I greeted Phil, a Sadler I’d met before who Nikita leases. I’d had the pleasure of listening to her fall in love with him, and now I had the privilege of watching her with him. They both clearly love each other. Nikita has been patient while learning with Phil as he heals, as I’m sure Phil has with Nikita too. She knows where he likes to be touched and where not. I could sense that while we both enjoyed being around such a majestic creature, there was a level of comfort Nikita had I lacked. She picked up on this too and gently guided me through the experiences of feeding Phil apples and saying hello. When Nikita left me with Phil and his meal of hay, I thanked him for all he’d done for her. I watched as he nimbly nibbled away at his food. I’d never witnessed a horse eat before. It might sound mundane, but I was enthralled watching his lips move. Thus began a journey of observing all that is idiosyncratic to horses.


When I first met Romy, the beautiful thoroughbred ex-racehorse I was set to ride that day, I couldn’t believe how long her lower eye lashes were. I was still in for the most pleasant of surprises when I kissed her and discovered just how soft a horse’s muzzle is. Tamsin shared with me it was one of her favourite parts of a horse. I not only see why, but now share the same feeling.

When Tamsin asked me how I felt once I’d finally found myself seated on Romy, I let her know I had a healthy hesitation as I was trying something new, but I was excited and ready. It soon dawned on me not only was I now beginning a relationship with Romy beneath me, but Tamsin beside me too. The strength of my individual relationships with each of them rested upon the two first having a relationship of their own: an established connection of trust and respect.

I realised quickly a successful riding lesson would rely on the interplay of numerous contracts of trust within the indoor arena. Fortunately for me, I had an advantageous set of circumstances in that I was already familiar with this blog. Having previously read about Tamsin’s work, I had an understanding of her approach and compassion with regards to horses that left me feeling secure in her hands; quite literally too as she was to lunge me around the arena. Not only did I trust Tamsin, but I trusted her relationship with Romy.

I had the opportunity to witness a photoshoot of the two take place the morning before my 30-minute lesson. I saw the confidence as she mounted Romy, eventually standing on her for a shot. Romy was utterly at ease. She was happy to let Tamsin lay across her back too. While those photos are still to be uploaded here, seeing the connection and comfort behind set between this particularly gentle human and sturdy equine assured me their relationship was concrete.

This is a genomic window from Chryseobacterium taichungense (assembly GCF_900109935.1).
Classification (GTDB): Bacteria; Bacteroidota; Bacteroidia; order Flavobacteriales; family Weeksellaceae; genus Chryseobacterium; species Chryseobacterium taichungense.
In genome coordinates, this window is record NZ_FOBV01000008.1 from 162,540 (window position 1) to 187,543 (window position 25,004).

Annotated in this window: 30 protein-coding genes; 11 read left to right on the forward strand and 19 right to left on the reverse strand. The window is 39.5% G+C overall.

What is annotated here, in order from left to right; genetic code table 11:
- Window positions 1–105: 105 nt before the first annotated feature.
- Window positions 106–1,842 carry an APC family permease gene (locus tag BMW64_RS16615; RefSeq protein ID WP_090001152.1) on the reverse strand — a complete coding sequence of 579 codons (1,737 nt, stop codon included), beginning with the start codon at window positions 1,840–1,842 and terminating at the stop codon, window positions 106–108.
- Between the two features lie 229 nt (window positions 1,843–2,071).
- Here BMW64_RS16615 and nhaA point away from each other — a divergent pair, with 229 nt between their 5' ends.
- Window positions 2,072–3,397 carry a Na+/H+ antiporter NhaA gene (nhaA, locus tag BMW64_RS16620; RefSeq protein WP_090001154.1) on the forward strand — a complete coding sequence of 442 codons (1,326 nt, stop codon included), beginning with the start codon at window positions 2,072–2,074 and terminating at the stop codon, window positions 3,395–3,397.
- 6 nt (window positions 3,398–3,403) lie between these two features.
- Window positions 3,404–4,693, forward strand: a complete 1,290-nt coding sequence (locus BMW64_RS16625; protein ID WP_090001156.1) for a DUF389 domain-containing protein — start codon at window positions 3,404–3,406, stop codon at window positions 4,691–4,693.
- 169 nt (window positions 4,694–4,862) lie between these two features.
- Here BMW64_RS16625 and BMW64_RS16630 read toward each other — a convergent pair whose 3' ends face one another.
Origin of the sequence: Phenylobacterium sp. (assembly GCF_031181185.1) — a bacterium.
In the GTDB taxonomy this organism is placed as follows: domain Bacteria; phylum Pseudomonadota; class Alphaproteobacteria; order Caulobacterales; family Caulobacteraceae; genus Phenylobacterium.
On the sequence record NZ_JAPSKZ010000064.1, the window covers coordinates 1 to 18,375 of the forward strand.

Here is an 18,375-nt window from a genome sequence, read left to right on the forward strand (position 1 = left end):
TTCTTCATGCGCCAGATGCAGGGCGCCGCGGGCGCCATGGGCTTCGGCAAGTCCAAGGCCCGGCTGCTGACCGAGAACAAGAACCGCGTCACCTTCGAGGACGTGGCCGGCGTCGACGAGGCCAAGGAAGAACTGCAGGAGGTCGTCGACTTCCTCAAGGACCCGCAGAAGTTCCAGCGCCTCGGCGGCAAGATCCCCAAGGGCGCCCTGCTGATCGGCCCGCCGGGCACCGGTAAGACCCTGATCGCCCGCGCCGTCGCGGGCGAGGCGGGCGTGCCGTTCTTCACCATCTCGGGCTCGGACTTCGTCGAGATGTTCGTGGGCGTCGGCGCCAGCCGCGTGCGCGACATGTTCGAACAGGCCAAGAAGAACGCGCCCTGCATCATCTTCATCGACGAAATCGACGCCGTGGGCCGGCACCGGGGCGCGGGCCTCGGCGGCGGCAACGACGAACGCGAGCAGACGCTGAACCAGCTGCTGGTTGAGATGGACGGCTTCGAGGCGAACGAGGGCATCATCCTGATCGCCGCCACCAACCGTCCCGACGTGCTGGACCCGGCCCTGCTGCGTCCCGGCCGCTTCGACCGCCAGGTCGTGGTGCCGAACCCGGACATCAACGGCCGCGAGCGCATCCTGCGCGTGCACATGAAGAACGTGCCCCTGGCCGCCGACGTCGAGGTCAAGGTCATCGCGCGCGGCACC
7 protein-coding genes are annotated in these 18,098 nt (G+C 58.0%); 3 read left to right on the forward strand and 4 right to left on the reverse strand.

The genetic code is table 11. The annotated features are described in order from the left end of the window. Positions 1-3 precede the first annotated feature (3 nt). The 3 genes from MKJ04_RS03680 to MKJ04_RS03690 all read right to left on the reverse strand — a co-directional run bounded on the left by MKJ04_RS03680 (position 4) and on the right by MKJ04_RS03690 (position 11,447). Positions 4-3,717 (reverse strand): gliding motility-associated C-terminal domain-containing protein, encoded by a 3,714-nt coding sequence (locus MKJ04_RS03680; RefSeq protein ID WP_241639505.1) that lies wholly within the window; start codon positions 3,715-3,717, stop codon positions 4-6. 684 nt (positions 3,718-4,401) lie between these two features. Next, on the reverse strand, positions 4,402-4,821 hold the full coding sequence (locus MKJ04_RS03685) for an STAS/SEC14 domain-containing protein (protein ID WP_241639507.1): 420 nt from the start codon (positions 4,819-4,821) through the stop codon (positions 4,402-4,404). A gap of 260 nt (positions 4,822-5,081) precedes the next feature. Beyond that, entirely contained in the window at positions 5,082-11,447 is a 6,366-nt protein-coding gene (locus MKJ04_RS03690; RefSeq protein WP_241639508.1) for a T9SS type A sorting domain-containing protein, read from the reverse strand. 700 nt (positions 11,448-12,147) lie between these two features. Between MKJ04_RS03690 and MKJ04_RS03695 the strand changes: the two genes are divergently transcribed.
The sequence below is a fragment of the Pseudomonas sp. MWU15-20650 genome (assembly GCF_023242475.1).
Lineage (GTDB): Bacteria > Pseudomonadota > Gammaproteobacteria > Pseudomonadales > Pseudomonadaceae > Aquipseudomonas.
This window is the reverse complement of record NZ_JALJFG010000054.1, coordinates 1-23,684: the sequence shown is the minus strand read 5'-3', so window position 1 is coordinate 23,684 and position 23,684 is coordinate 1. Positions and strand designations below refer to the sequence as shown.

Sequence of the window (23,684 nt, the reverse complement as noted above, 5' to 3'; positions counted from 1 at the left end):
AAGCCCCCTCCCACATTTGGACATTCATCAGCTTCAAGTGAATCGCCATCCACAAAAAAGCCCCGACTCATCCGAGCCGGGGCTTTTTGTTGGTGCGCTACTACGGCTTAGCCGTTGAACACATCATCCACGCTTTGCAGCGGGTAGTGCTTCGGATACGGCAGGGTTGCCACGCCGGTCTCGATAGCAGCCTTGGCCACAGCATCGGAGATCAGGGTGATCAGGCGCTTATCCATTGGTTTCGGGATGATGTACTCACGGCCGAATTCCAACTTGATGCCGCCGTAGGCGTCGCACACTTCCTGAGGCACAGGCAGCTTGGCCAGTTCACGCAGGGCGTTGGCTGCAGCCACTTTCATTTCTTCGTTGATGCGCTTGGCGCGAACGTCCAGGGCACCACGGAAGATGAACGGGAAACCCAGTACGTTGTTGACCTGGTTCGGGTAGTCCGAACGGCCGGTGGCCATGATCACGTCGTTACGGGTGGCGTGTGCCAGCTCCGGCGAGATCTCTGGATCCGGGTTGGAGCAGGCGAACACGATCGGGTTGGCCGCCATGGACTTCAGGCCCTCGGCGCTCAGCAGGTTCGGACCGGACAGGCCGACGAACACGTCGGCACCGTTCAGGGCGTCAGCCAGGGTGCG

But a feeling of safety between an instructor and a horse is not the same as feeling safe with a horse oneself. Of course Tamsin and Romy were comfortable with each other; Tamsin had been training her for years. Not only had I just met Romy, but my experience with horses was limited to say the least. I needn’t fear long though as Romy soon proved to live up to her nickname of “Tank girl” as a vehicle came into the arena to rake the ground quite early into our lesson. Romy didn’t even flinch. My mind told me she would at the very least be perturbed by the noise. Though I perceived it as too much commotion, Tamsin let me know Romy wouldn’t mind and made sure I was comfortable to continue with the background soundscape of a motorized engine and scraping ground.

Romy is robust; she is a beautiful, reliable creature, both in terms of physical comfort and disposition. Sitting on her is a breeze and her indifference to what I was sure would be a disturbance is a testament to her dependable nature. My trust in Romy was solidified, and the checklist seemed complete.

Feeling safe with my instructor: ✓
Knowing my horse did too: ✓
Trusting the beautiful creature under me: ✓

Further on, I realised the last ‘check’ I needed was placing trust in myself. Trust that I was strong enough, trust that I wasn’t making Romy uncomfortable as I tried to find the right rhythm to trot, trust that when I lost my feet from the stirrups that I could find my placing again. In no time, I was at ease with myself and the whole experience.

My lesson was amazing to say the least, and I’ve been told by Tamsin I did quite well too, which was incredibly affirming. I leaned forward to give Romy the biggest hug when it ended. Any hesitation I’d entered with had abated, and I certainly know I’m not going to wait another 8 years to get back on a horse.


Words by Thandi Segall